Many businesses, such as those in ecotourism, agriculture and food commodities, have dependencies on biodiversity, relying on healthy and productive ecosystems for their operations [317]. For example, production of many crops is dependent on the pollinator services provided by insects, valued at 235–577 billion USD [318], and soil health driven by fungi and microbe. The presence of native forests, birds and other animals can enhance the volume or quality of crops such as coffee and wine grapes [319,320]. This further emphasises the need to monitor species and habitats and collect and use spatiotemporal biodiversity data.
Stephenson & Walls [17] note signs of change, with many companies shifting towards a new “biodiversity paradigm”. These signs include businesses being more engaged with, and integrated into, global biodiversity processes than they were a decade ago and having access to a growing selection of harmonised guidelines and tools. Companies are also increasingly disclosing environmental information. Such non-financial corporate sustainability reporting and disclosure remains largely voluntary, but mandatory disclosure and regulation is rapidly on the rise. For example, in Europe 104 voluntary and 141 mandatory sustainability disclosure provisions existed as of 2020 [321].
The emphasis for companies should not only be on mitigating negative impacts on biodiversity, but also on moving towards nature-positive solutions if we are to address biodiversity loss effectively. Key recommendations from Stephenson & Walls [17] include the need for companies to work with scientists and bodies such as IUCN, the Natural Capital Coalition and the Science-based Targets Network to develop science-informed biodiversity goals, move toward a nature-positive agenda linking biodiversity and climate change, improve reporting frameworks, and leverage new forms of data and technology.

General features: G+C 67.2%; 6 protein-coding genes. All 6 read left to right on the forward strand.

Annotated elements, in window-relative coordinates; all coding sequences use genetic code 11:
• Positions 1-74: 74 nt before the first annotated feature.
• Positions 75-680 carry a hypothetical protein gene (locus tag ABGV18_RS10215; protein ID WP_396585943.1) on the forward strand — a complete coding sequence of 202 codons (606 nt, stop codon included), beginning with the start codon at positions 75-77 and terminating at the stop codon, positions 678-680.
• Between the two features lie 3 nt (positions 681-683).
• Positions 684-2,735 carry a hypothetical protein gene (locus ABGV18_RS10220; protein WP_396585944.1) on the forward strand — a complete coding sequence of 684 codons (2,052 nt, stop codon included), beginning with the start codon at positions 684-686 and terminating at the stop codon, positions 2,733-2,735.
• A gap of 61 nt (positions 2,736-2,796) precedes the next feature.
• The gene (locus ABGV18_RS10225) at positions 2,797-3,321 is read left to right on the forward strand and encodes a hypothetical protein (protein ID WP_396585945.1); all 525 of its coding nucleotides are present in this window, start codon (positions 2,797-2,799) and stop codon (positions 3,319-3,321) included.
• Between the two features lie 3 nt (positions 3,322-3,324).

Specifically, there is an urgent need to design metrics of biodiversity that work for business and facilitate pragmatic planning and decision-making, learning from the conservation community and adopting similar indicators [17]. This means reducing the complexity of biodiversity monitoring approaches and working towards a convergence of measurements across the many different types of reporting criteria and tools. In particular, businesses need to build skillsets for the use of geospatial and spatiotemporal data, either through building capacity internally and through business schools, or by hiring experts from the environmental sciences sector, as investment and insurance companies are doing. Businesses rallying around the new CBD indicators would be a good start.
One feasible way for business to learn about biodiversity is via partnerships, and they are actively encouraged to work with NGOs and academic institutions on biodiversity [37]. Certification bodies can also help. For example, the Forestry Stewardship Council functioned as a bridging organisation for social learning among forestry companies in Chile [322] which have developed strong monitoring systems around biodiversity of high conservation value areas [323]. NGOs can facilitate a process of dialogue for businesses to re-evaluate how they approach biodiversity issues and collaborate with them in developing ways to address challenges related to biodiversity [324].